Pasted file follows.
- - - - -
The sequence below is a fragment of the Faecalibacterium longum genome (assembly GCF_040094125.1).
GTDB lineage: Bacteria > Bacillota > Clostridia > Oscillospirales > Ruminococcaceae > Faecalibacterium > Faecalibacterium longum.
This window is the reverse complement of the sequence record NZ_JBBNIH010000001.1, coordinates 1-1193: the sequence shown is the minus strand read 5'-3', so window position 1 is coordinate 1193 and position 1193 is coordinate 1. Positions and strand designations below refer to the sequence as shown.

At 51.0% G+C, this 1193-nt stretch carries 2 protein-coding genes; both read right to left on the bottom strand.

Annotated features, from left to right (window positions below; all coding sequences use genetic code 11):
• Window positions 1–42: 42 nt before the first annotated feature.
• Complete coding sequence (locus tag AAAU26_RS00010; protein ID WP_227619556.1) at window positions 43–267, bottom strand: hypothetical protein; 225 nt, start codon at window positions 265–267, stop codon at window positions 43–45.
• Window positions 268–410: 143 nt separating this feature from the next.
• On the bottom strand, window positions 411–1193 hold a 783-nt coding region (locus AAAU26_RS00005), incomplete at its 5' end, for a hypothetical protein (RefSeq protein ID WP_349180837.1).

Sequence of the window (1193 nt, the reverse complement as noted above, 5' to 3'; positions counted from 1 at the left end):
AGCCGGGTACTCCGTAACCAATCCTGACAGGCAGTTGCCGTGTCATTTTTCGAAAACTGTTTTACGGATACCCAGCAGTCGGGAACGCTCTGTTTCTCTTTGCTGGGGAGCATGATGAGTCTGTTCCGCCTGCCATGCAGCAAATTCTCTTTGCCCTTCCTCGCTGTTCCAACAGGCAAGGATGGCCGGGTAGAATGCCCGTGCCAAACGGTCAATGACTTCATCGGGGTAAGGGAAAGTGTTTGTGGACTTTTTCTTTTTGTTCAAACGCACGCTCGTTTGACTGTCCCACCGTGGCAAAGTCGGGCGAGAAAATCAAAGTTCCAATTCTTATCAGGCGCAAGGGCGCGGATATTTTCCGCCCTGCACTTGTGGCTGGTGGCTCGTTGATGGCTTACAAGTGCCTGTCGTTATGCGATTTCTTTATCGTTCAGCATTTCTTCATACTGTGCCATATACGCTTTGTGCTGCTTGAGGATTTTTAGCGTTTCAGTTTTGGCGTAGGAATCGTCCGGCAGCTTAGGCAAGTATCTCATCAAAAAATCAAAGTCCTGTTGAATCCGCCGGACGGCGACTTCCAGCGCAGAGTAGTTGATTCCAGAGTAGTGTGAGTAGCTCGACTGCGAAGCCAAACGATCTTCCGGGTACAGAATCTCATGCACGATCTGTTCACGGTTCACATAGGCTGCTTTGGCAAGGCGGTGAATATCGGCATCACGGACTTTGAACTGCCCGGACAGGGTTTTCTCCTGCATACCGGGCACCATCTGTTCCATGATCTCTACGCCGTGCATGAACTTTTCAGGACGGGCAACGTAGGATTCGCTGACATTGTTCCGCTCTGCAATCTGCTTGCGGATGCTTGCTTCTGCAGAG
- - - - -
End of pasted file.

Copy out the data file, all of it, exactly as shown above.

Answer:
The sequence below is a fragment of the Faecalibacterium longum genome (assembly GCF_040094125.1).
GTDB lineage: Bacteria > Bacillota > Clostridia > Oscillospirales > Ruminococcaceae > Faecalibacterium > Faecalibacterium longum.
This window is the reverse complement of the sequence record NZ_JBBNIH010000001.1, coordinates 1-1193: the sequence shown is the minus strand read 5'-3', so window position 1 is coordinate 1193 and position 1193 is coordinate 1. Positions and strand designations below refer to the sequence as shown.

At 51.0% G+C, this 1193-nt stretch carries 2 protein-coding genes; both read right to left on the bottom strand.

Annotated features, from left to right (window positions below; all coding sequences use genetic code 11):
• Window positions 1–42: 42 nt before the first annotated feature.
• Complete coding sequence (locus tag AAAU26_RS00010; protein ID WP_227619556.1) at window positions 43–267, bottom strand: hypothetical protein; 225 nt, start codon at window positions 265–267, stop codon at window positions 43–45.
• Window positions 268–410: 143 nt separating this feature from the next.
• On the bottom strand, window positions 411–1193 hold a 783-nt coding region (locus AAAU26_RS00005), incomplete at its 5' end, for a hypothetical protein (RefSeq protein ID WP_349180837.1).

Sequence of the window (1193 nt, the reverse complement as noted above, 5' to 3'; positions counted from 1 at the left end):
AGCCGGGTACTCCGTAACCAATCCTGACAGGCAGTTGCCGTGTCATTTTTCGAAAACTGTTTTACGGATACCCAGCAGTCGGGAACGCTCTGTTTCTCTTTGCTGGGGAGCATGATGAGTCTGTTCCGCCTGCCATGCAGCAAATTCTCTTTGCCCTTCCTCGCTGTTCCAACAGGCAAGGATGGCCGGGTAGAATGCCCGTGCCAAACGGTCAATGACTTCATCGGGGTAAGGGAAAGTGTTTGTGGACTTTTTCTTTTTGTTCAAACGCACGCTCGTTTGACTGTCCCACCGTGGCAAAGTCGGGCGAGAAAATCAAAGTTCCAATTCTTATCAGGCGCAAGGGCGCGGATATTTTCCGCCCTGCACTTGTGGCTGGTGGCTCGTTGATGGCTTACAAGTGCCTGTCGTTATGCGATTTCTTTATCGTTCAGCATTTCTTCATACTGTGCCATATACGCTTTGTGCTGCTTGAGGATTTTTAGCGTTTCAGTTTTGGCGTAGGAATCGTCCGGCAGCTTAGGCAAGTATCTCATCAAAAAATCAAAGTCCTGTTGAATCCGCCGGACGGCGACTTCCAGCGCAGAGTAGTTGATTCCAGAGTAGTGTGAGTAGCTCGACTGCGAAGCCAAACGATCTTCCGGGTACAGAATCTCATGCACGATCTGTTCACGGTTCACATAGGCTGCTTTGGCAAGGCGGTGAATATCGGCATCACGGACTTTGAACTGCCCGGACAGGGTTTTCTCCTGCATACCGGGCACCATCTGTTCCATGATCTCTACGCCGTGCATGAACTTTTCAGGACGGGCAACGTAGGATTCGCTGACATTGTTCCGCTCTGCAATCTGCTTGCGGATGCTTGCTTCTGCAGAG